In an airline career that’s spanned 30 some odd years, United Security Operations Regional Manager Alan Marchetti has seen plenty of weird, wild stuff. Ask him to rank some of the more memorable episodes, though, and he might just name this one to the top of the list.
Marchetti, who is United’s security point of contact for all of Europe, received a phone call one morning not long ago from a government agency in the United Kingdom, where he’s based. The caller laid out the unique situation: A NASA plane traveling from Kazakhstan to the U.S. had diverted to Scotland for repairs. It would be a day or two before it was airworthy again, but by that time, its cargo—human tissue samples brought back from the International Space Station—would have been exposed to Earth’s atmosphere for too long to be of any scientific value.
NASA researchers studying the effects of space travel on the human body needed the samples ASAP, the caller explained, and a United flight was the only one that could get them to the lab in time. It sounded like an easy enough request to Marchetti, until he heard the caveat: The samples couldn’t go through the normal commercial airline security screening process, since X-rays could damage them.
If there’s one thing to be said about longevity in a job, it’s that you build up quite a Rolodex of contacts. Without a moment to spare, Marchetti worked the phones, talking with transportation safety officials in the U.K. and the U.S. until he had devised a suitable alternative screening method for the samples.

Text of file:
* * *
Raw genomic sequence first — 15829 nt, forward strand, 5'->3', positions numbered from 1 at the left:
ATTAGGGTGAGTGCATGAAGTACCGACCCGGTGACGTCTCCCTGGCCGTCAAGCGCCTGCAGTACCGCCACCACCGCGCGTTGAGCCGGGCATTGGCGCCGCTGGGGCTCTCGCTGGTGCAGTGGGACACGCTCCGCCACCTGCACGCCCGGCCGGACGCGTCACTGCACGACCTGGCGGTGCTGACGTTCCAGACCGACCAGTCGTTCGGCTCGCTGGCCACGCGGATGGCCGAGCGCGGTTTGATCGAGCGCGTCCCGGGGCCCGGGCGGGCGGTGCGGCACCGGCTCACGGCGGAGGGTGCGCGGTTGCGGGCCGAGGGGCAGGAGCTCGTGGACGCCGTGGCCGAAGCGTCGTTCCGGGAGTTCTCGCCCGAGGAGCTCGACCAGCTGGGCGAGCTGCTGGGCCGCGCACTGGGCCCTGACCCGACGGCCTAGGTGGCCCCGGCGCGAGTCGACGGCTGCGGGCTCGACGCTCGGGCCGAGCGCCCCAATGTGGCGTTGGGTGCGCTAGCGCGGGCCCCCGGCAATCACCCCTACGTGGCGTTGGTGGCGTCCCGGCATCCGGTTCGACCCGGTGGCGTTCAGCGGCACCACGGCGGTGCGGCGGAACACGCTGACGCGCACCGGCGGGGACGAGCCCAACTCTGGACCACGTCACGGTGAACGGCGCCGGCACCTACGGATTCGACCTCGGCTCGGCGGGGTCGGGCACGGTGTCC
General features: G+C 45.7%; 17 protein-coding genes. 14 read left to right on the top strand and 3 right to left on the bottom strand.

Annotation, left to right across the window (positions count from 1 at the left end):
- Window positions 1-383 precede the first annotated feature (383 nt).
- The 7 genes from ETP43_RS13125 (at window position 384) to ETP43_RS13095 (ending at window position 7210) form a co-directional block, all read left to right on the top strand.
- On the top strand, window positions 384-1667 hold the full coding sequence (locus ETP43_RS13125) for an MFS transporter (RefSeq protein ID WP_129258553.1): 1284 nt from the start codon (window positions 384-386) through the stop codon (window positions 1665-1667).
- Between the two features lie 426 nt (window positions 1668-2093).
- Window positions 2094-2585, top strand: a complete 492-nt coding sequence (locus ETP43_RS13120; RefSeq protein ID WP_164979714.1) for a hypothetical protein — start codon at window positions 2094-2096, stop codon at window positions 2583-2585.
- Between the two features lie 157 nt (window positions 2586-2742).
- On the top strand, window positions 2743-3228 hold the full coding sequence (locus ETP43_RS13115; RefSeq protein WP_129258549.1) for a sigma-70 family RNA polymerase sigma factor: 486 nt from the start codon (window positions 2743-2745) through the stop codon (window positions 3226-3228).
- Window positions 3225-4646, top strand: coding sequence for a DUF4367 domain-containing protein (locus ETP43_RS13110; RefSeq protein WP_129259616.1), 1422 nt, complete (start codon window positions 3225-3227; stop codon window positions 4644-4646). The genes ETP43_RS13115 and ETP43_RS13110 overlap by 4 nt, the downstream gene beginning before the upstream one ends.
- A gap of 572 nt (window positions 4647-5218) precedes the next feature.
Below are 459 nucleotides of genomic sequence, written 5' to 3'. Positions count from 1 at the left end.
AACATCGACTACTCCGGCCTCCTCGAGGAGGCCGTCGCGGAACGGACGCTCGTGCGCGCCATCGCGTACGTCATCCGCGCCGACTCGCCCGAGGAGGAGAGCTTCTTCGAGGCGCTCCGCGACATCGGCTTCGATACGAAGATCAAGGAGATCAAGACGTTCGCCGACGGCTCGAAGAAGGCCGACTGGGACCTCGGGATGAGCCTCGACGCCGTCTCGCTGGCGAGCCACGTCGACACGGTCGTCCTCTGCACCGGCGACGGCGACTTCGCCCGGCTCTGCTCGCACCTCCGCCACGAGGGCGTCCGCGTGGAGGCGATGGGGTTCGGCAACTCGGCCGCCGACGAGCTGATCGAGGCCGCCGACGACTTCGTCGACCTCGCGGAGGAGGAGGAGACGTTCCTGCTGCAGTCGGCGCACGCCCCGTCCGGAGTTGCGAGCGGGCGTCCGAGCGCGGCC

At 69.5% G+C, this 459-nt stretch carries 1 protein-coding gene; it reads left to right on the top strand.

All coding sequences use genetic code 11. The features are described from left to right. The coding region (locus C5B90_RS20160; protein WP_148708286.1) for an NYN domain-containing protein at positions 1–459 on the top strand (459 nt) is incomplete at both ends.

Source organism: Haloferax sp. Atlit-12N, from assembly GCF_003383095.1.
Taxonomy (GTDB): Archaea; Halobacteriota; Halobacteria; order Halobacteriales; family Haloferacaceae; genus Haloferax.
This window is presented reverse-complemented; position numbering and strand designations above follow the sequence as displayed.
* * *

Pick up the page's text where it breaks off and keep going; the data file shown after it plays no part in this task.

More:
With that done, he called his colleagues at Edinburgh Airport and made sure United could accept and safely transport the samples, and then he confirmed space for them on a United flight departing shortly. In about two hours, Marchetti had the whole thing sorted out. The samples were inspected by security, took off from Scotland, landed in the U.S., and arrived at NASA’s lab intact.
So will the rich data they yield accelerate mankind’s exploration of the cosmos? And will we one day look back from our colonies on Mars and offer up a “thank you” to Alan Marchetti for helping make all of it possible?
“Who knows,” Marchetti says, with a laugh. “But it was a good feeling to be involved in something like this. If nothing else, it’s a nice story.”